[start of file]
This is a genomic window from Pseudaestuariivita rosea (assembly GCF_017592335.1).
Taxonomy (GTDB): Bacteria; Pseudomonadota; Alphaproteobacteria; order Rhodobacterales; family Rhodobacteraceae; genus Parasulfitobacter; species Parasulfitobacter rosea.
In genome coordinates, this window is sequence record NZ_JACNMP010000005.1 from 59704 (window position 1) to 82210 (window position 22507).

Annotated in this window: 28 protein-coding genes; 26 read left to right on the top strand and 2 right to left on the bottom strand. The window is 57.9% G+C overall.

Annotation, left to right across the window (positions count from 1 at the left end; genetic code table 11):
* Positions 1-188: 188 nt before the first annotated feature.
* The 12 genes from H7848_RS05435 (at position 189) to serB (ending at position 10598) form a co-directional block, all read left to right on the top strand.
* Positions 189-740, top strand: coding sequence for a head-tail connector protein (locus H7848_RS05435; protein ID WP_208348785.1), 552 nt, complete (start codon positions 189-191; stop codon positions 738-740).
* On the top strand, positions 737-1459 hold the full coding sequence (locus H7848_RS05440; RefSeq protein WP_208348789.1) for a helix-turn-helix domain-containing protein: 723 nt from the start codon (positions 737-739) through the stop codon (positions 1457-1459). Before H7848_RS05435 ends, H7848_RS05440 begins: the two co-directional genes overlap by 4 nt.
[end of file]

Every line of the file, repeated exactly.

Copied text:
This is a genomic window from Pseudaestuariivita rosea (assembly GCF_017592335.1).
Taxonomy (GTDB): Bacteria; Pseudomonadota; Alphaproteobacteria; order Rhodobacterales; family Rhodobacteraceae; genus Parasulfitobacter; species Parasulfitobacter rosea.
In genome coordinates, this window is sequence record NZ_JACNMP010000005.1 from 59704 (window position 1) to 82210 (window position 22507).

Annotated in this window: 28 protein-coding genes; 26 read left to right on the top strand and 2 right to left on the bottom strand. The window is 57.9% G+C overall.

Annotation, left to right across the window (positions count from 1 at the left end; genetic code table 11):
* Positions 1-188: 188 nt before the first annotated feature.
* The 12 genes from H7848_RS05435 (at position 189) to serB (ending at position 10598) form a co-directional block, all read left to right on the top strand.
* Positions 189-740, top strand: coding sequence for a head-tail connector protein (locus H7848_RS05435; protein ID WP_208348785.1), 552 nt, complete (start codon positions 189-191; stop codon positions 738-740).
* On the top strand, positions 737-1459 hold the full coding sequence (locus H7848_RS05440; RefSeq protein WP_208348789.1) for a helix-turn-helix domain-containing protein: 723 nt from the start codon (positions 737-739) through the stop codon (positions 1457-1459). Before H7848_RS05435 ends, H7848_RS05440 begins: the two co-directional genes overlap by 4 nt.